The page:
With classes canceled for most schools following the news of Guam’s first COVID-19 cases, the Guam Police Department is reaching out to the community, saying it would be enforcing Guam’s curfew law.
The laws have been in place, but GPD is reminding the public of the curfew in conjunction with the governor's recent emergency declaration due to COVID-19 cases on Guam and advice for people to practice social distancing.
According to the law, residents can be charged a $500 fine if their children break curfew hours.
"All parents or legal guardians are still responsible for all the actions of their minor kids," said. Sgt. Paul Tapao, GPD spokesman.
A minor is defined as anyone under the age of 17.
Curfew hours are:
• 10 p.m.-6 a.m. for the evenings of Sunday, Monday, Tuesday, Wednesday, or Thursday; and
• 12:01 a.m. - 6 a.m., on the early morning hours of Saturday or Sunday.
Tapao said the law states a minor commits an offense if he or she remains in any public place or on the premises of any establishment on Guam during the curfew hours.
He noted that the law states the "parent or guardian of a minor commits an offense if he or she knowingly permits or, by insufficient control allows, the minor to remain in any public place or on the premises of any establishment on Guam during curfew hours."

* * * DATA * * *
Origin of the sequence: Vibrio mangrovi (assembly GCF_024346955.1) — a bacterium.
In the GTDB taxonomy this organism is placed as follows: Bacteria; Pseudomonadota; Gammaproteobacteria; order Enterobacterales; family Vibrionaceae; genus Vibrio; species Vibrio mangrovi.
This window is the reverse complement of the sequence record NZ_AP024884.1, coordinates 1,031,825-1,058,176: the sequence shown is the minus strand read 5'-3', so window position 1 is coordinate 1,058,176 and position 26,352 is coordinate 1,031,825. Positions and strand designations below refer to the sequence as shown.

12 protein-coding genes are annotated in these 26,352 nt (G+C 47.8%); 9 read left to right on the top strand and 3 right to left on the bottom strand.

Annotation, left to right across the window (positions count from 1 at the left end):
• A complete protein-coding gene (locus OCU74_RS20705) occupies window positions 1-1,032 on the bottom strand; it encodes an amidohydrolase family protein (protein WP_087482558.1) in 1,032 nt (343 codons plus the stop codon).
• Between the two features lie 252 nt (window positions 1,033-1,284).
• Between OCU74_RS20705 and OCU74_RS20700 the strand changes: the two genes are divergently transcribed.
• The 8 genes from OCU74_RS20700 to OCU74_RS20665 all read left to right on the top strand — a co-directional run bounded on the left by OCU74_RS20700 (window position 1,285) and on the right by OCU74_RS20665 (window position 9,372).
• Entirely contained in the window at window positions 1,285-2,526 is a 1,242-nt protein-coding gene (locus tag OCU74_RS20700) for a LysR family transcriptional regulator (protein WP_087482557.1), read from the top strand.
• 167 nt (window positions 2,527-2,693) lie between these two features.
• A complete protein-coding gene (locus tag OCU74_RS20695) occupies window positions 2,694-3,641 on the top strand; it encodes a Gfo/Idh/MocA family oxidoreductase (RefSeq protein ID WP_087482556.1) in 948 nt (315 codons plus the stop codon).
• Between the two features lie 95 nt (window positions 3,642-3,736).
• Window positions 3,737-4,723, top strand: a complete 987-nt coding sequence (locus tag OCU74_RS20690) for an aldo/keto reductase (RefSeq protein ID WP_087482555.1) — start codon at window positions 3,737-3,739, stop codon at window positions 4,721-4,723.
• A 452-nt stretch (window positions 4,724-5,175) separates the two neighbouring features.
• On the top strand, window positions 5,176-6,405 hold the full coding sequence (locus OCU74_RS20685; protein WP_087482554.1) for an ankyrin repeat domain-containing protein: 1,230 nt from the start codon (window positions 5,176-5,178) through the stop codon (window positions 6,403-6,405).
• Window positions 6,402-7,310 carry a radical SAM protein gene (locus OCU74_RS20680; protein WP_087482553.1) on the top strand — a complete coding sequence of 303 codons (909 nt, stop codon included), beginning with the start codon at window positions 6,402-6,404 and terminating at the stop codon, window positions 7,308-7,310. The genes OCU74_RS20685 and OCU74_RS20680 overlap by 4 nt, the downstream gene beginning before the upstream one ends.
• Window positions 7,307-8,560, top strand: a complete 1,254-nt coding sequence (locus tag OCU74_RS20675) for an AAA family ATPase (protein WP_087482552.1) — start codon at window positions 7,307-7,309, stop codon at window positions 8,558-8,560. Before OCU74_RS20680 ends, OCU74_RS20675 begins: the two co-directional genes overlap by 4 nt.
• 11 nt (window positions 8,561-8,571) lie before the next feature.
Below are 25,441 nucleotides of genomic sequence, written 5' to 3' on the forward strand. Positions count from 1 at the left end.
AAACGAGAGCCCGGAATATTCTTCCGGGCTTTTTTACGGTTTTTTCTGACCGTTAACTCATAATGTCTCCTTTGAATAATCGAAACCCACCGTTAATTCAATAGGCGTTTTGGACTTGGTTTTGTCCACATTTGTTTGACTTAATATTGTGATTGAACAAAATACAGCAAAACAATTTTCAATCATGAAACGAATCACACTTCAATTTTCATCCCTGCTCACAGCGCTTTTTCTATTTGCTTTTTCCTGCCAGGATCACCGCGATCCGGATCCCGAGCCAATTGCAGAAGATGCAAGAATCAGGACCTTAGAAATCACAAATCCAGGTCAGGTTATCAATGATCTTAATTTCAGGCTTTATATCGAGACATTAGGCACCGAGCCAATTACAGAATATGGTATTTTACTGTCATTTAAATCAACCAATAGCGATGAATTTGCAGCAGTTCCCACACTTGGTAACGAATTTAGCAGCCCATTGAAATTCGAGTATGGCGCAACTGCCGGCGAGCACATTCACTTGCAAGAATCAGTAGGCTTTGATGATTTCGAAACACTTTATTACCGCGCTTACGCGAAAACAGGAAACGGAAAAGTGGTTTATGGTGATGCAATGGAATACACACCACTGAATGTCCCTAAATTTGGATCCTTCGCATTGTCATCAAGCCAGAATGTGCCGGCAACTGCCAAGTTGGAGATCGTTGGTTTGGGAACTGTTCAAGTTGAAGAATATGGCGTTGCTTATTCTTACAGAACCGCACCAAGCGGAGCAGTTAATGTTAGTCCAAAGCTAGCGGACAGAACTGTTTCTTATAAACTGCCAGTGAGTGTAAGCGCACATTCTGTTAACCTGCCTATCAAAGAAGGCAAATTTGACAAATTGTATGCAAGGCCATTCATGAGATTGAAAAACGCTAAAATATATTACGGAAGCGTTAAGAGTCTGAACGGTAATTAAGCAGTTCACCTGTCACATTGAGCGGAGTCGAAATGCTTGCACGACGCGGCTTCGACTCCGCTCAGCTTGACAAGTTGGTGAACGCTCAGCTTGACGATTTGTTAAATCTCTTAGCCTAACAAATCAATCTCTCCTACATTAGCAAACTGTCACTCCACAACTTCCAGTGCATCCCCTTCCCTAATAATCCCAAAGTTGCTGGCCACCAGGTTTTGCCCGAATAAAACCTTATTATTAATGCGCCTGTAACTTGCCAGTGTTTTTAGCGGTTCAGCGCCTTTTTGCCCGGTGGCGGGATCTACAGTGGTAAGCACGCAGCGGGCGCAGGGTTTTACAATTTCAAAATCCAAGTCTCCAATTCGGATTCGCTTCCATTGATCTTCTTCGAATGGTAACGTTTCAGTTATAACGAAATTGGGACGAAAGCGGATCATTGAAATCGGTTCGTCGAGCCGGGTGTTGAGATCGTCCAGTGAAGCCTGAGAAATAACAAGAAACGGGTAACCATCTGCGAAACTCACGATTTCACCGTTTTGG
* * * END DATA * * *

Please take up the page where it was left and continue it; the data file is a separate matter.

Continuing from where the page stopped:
Additionally, the owner, operator, or any employee of an establishment commits an offense if he or she knowingly allows a minor to remain upon the premises of the establishment during curfew hours, the law states.
The law also notes the penalty: A person who violates a provision of this chapter is guilty of a separate offense for each day or part of a day during which the violation is committed, continued or permitted. Each offense, upon conviction, is punishable by a fine not to exceed $500.
The governor’s Executive Order 2020-04 prohibits large gatherings of 50 or more people in a single room or single space at the same time for social, spiritual and recreational activities, including, but not limited to, community, civic, public, leisure, faith-based, or sporting events, parades, concerts, festivals, fiestas, conventions, fundraisers, and similar activities throughout Guam.
The executive order also limits the occupancy of any place of business or public accommodation. Even if there are fewer than 50 people, there can be no more than 50% of the overall seating capacity occupied.
“This directive does not apply to retail establishments providing basic food and necessities such as grocery and convenience stores, hospitals, pharmacies, or other medical offices and facilities,” the Joint Information Center stated.
New price gouging law
Gov. Lou Leon Guerrero signed Bill 208-35 into Public Law 35-74 to prevent price gouging during a state of emergency. Guam public law 35-74 freezes the price of goods or services deemed to be in short supply, or in danger of becoming short in supply as a result of a catastrophic event that prompts an emergency declaration, according to the press release.
The executive order will place a freeze on price markups a day before a disaster and for no more than 30 days.
The Office of the Attorney General recommends consumers use email when communicating their price gouging concerns and other matters related to the OAG office due to the current operation status. Information regarding price gouging should be directed to Consumer Protection Division. Email email@example.com.